the variables and instruments used across studies are highly
heterogeneous. The ecosystem/habitat level of biodiversity is also
studied frequently across both time periods. In recent works,
there is a greater representation of perceived species richness
FIGURE 3 | Summary of the guiding theories used in studies from 2006–2017, compared to those between 2018–2021. The number of studies may exceed the
total number of studies reviewed (52) as some studies utilized more than one guiding theory.
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FIGURE 4 | Visual summary of results for biodiversity variables used in early
studies (E) compared to recent studies (R). The three biodiversity levels
represented are ecosystem/habitat, species communities (which includes
species richness, perceived species richness, abundance of speciﬁc
taxonomic group) and single species. The size of each variable represents the
relative frequency with which it occurred in the body of literature, noting that
some studies included more than one biodiversity variable (produced with
worditout.com). A numerical representation of this data may be found in
Supplementary Appendix 1.
as a biodiversity variable. As reﬂected in the results for guiding
theory (Figure 3), attention restoration continues to be the most
prominent variable by which mental health is measured. This
is followed by the use of the broader “mental health” variable,
for both time periods. As with the biodiversity variables, many
studies measured multiple diﬀerent outcomes of mental health
There is such a diversity of both mental health and biodiversity
indicators utilized across studies that it remains diﬃcult to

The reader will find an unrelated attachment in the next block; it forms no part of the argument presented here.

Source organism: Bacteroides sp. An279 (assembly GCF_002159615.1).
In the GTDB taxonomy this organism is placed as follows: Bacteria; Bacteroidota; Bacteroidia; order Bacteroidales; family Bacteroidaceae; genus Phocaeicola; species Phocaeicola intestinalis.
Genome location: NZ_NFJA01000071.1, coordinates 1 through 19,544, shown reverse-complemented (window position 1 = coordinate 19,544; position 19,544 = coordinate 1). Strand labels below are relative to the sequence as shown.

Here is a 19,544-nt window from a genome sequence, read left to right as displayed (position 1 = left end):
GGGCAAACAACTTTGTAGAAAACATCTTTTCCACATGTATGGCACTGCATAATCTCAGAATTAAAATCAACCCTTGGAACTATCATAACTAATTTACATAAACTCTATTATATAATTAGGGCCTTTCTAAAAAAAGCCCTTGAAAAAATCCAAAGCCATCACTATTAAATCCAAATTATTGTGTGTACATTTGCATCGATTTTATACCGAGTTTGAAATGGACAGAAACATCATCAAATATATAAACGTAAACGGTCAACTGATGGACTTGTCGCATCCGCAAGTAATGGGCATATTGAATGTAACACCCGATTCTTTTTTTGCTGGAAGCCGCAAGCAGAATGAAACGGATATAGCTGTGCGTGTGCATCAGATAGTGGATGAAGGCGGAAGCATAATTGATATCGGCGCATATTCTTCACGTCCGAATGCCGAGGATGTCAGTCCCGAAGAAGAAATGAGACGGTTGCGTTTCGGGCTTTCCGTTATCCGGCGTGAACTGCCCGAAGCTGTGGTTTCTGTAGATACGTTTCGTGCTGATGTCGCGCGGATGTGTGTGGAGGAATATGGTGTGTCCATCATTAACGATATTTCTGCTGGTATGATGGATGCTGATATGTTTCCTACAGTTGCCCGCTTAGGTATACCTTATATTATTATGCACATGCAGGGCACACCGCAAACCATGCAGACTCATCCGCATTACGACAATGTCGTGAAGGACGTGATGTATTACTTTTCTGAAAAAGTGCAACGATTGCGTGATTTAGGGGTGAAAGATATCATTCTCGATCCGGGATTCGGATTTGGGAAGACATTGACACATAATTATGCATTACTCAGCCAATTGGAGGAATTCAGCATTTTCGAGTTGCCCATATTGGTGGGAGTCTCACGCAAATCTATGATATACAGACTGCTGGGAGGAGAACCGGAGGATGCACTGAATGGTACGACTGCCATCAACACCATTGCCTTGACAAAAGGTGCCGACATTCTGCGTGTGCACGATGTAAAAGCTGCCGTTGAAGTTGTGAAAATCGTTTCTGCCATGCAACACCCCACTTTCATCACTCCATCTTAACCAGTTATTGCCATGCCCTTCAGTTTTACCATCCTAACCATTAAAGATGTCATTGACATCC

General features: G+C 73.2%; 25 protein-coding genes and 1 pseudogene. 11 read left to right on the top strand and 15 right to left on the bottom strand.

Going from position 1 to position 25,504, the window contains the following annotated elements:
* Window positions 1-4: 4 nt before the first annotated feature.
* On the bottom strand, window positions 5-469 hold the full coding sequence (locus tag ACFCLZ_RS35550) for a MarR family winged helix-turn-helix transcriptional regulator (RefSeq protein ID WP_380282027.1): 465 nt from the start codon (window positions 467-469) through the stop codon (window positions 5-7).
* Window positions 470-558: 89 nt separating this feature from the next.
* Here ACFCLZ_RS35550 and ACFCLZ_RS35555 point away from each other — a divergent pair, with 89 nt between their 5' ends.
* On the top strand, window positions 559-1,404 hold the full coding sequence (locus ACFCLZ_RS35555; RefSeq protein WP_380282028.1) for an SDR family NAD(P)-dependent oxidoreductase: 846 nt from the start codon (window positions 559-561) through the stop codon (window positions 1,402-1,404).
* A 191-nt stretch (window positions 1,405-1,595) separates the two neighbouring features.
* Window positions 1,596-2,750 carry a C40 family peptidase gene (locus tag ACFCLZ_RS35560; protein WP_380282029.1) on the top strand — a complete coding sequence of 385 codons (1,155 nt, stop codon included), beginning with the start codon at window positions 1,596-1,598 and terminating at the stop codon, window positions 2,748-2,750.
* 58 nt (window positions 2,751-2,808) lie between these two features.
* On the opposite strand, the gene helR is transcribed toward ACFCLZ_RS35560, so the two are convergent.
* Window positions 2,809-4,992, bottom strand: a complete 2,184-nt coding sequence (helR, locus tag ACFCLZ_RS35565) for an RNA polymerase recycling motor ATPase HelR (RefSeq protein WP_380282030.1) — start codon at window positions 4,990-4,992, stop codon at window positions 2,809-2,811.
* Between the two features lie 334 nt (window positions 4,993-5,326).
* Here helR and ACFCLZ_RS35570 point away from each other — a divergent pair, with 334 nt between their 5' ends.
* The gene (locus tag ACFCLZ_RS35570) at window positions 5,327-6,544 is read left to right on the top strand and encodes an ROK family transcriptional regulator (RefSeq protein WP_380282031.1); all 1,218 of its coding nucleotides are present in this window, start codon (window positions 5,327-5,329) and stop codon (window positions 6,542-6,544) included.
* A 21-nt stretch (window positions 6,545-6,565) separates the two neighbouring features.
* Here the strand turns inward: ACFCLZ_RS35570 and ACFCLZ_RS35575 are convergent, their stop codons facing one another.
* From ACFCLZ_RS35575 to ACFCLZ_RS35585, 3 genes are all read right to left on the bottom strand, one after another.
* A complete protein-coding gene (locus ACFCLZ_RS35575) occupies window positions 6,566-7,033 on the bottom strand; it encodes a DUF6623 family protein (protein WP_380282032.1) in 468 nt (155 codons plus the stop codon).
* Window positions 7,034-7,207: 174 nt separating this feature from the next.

compare or draw any correlation between discipline and use
of variables. In recent work we do see a move to diversify the
range of biodiversity variables tested, moving beyond just simply
vegetation indices to include other taxa such as birds and insects
(Wood et al., 2018;Cameron et al., 2020). We also see a large
number of studies that include perceived biodiversity metrics,
which have been shown to be of great importance to obtaining
mental health and wellbeing beneﬁts from nature (White et al.,
2017;Nghiem et al., 2021).
Throughout the two time periods, correlational study designs
continue to pervade, as reﬂected by the frequent use of
ecosystem/habitat level of biodiversity, and broader “mental
health” as a variable (Figures 4,5). There have yet only
been ﬁve experimental studies conducted within the recent
body of literature, and only one experimental study conducted
in early literature. Within recent literature, newly emerging
experimental study designs include those with the planting of
speciﬁc experimental plots (Lindemann-Matthies and Matthies,
2018;Southon et al., 2018), which have been conducted
from horticultural and/or landscape architectural perspective.
Other emerging methodologies include measuring physiological
stress responses in a quasi-experimental environment in situ
(Lindemann-Matthies and Matthies, 2018;Hussain et al., 2019)
or in response to the presentation of photographs or short videos
(Schebella et al., 2020).
FIGURE 5 | Visual summary of results for the mental health variables used in
early studies (E) compared to recent studies (R). The size of each variable
represents the relative frequency with which it occurred in the body of
literature, noting that some studies included more than one mental health
and/or wellbeing variable (produced with worditout.com). a numerical
representation of this data may be found in Supplementary Appendix 1.
The diversity of methodologies, guiding frameworks and
ﬁndings we found in our review are reﬂective of how
interdisciplinary this topic area is and that researchers are only
just beginning to develop ways to explore and understand the
relationships between biodiversity and human mental health
and psychological wellbeing. It is clear from the literature
that exploring biodiversity-mental health relationships remains
complex due to an underdeveloped yet growing understanding
of the underlying mechanisms, and the large number of potential
variables to be tested. More recent studies in particular (e.g.,
Southon et al., 2018;Schebella et al., 2020;Nghiem et al.,
2021) highlight the importance of perceived biodiversity for